Operation Stack is no longer in place on the M20, police have said.
It was activated yesterday following a counter terror operation at the Port of Dover and Eurotunnel which caused gridlock.
The emergency procedure sees lorries line up to enter the port to ease congestion.
Kent Police and Border Force staff carried out enhanced checks on every vehicle and passenger crossing the Channel, which created traffic queues of up to 15 miles, and waits of up to nine hours.
Police say there may still be residual delays in the area while the road network returns to normal.
How does Operation Stack work?
Freight within Operation Stack is separated into two queues on either side of the carriageway (on the hard shoulder and lane 3) – one for tunnel traffic and one for port traffic.
Space is left in the middle of the motorway to allow for emergency vehicles e.g. freight breaking down, medical emergencies etc.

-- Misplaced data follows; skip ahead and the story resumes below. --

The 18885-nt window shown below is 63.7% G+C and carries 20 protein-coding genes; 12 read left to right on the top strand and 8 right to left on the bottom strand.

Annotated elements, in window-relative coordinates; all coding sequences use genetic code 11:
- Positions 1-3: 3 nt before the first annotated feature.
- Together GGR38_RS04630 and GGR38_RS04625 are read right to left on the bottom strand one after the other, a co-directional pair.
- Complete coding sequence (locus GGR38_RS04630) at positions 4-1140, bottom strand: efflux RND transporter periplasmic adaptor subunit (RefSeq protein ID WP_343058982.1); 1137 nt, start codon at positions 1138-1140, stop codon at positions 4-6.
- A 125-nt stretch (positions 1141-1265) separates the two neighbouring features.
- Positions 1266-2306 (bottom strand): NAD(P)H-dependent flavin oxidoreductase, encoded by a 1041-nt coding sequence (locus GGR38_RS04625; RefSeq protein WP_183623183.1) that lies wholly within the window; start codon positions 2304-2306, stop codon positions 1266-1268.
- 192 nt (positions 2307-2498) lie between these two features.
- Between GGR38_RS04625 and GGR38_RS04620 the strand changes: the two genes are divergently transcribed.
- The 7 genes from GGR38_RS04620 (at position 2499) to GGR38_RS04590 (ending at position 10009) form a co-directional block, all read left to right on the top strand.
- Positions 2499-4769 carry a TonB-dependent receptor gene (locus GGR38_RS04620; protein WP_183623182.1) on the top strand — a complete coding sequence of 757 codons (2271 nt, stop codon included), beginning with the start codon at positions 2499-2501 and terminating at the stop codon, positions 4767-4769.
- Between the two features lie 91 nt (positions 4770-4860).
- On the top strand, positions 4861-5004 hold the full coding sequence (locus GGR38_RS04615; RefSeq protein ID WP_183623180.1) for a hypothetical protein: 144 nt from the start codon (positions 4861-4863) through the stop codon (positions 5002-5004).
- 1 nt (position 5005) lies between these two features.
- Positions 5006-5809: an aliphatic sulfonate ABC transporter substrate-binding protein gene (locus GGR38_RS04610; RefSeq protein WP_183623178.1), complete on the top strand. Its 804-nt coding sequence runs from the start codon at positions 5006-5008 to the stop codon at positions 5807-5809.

Queues are released when capacity is available at the ports.
You may see stretches of the motorway clear from time to time as groups of freight are moved down the Operation Stack queue in stages when capacity becomes available.
Non-freight traffic is filtered at the first junction that Operation Stack is implemented from and diverted onto the A20 to rejoin the M20 in front of the Operation Stack queue.